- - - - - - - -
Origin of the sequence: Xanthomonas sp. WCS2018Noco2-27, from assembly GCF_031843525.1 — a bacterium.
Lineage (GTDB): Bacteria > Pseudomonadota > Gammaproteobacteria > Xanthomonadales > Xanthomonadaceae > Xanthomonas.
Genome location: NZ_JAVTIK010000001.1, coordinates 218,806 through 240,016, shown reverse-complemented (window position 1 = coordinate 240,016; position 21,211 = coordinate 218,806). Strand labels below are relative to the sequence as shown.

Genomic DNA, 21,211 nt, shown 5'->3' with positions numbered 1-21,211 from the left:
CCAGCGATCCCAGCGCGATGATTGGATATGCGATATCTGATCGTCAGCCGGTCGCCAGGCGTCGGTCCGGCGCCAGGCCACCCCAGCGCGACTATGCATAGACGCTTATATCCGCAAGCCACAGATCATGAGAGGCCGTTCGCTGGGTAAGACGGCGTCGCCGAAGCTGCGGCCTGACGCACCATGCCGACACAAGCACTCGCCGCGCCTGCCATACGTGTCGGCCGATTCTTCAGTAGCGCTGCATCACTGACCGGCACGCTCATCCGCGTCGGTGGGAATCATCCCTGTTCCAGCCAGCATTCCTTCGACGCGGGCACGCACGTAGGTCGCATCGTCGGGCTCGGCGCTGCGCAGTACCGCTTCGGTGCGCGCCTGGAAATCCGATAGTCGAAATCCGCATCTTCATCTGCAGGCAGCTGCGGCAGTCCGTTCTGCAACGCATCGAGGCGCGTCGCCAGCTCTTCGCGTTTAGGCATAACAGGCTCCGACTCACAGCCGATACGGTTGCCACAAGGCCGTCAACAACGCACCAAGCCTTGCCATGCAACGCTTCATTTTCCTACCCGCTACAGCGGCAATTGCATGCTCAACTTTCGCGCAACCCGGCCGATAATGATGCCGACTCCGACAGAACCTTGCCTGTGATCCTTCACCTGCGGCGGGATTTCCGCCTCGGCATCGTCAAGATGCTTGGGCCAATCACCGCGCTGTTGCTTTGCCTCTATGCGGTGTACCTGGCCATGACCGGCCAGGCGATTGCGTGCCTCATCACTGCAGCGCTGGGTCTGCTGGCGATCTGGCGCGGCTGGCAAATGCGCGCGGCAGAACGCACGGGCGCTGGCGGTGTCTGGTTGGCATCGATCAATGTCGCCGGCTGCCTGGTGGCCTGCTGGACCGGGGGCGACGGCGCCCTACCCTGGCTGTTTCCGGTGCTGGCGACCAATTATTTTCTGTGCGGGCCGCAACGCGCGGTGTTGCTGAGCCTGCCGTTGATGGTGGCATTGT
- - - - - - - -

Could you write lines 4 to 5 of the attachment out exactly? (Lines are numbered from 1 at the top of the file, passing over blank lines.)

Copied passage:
Genomic DNA, 21,211 nt, shown 5'->3' with positions numbered 1-21,211 from the left:
CCAGCGATCCCAGCGCGATGATTGGATATGCGATATCTGATCGTCAGCCGGTCGCCAGGCGTCGGTCCGGCGCCAGGCCACCCCAGCGCGACTATGCATAGACGCTTATATCCGCAAGCCACAGATCATGAGAGGCCGTTCGCTGGGTAAGACGGCGTCGCCGAAGCTGCGGCCTGACGCACCATGCCGACACAAGCACTCGCCGCGCCTGCCATACGTGTCGGCCGATTCTTCAGTAGCGCTGCATCACTGACCGGCACGCTCATCCGCGTCGGTGGGAATCATCCCTGTTCCAGCCAGCATTCCTTCGACGCGGGCACGCACGTAGGTCGCATCGTCGGGCTCGGCGCTGCGCAGTACCGCTTCGGTGCGCGCCTGGAAATCCGATAGTCGAAATCCGCATCTTCATCTGCAGGCAGCTGCGGCAGTCCGTTCTGCAACGCATCGAGGCGCGTCGCCAGCTCTTCGCGTTTAGGCATAACAGGCTCCGACTCACAGCCGATACGGTTGCCACAAGGCCGTCAACAACGCACCAAGCCTTGCCATGCAACGCTTCATTTTCCTACCCGCTACAGCGGCAATTGCATGCTCAACTTTCGCGCAACCCGGCCGATAATGATGCCGACTCCGACAGAACCTTGCCTGTGATCCTTCACCTGCGGCGGGATTTCCGCCTCGGCATCGTCAAGATGCTTGGGCCAATCACCGCGCTGTTGCTTTGCCTCTATGCGGTGTACCTGGCCATGACCGGCCAGGCGATTGCGTGCCTCATCACTGCAGCGCTGGGTCTGCTGGCGATCTGGCGCGGCTGGCAAATGCGCGCGGCAGAACGCACGGGCGCTGGCGGTGTCTGGTTGGCATCGATCAATGTCGCCGGCTGCCTGGTGGCCTGCTGGACCGGGGGCGACGGCGCCCTACCCTGGCTGTTTCCGGTGCTGGCGACCAATTATTTTCTGTGCGGGCCGCAACGCGCGGTGTTGCTGAGCCTGCCGTTGATGGTGGCATTGT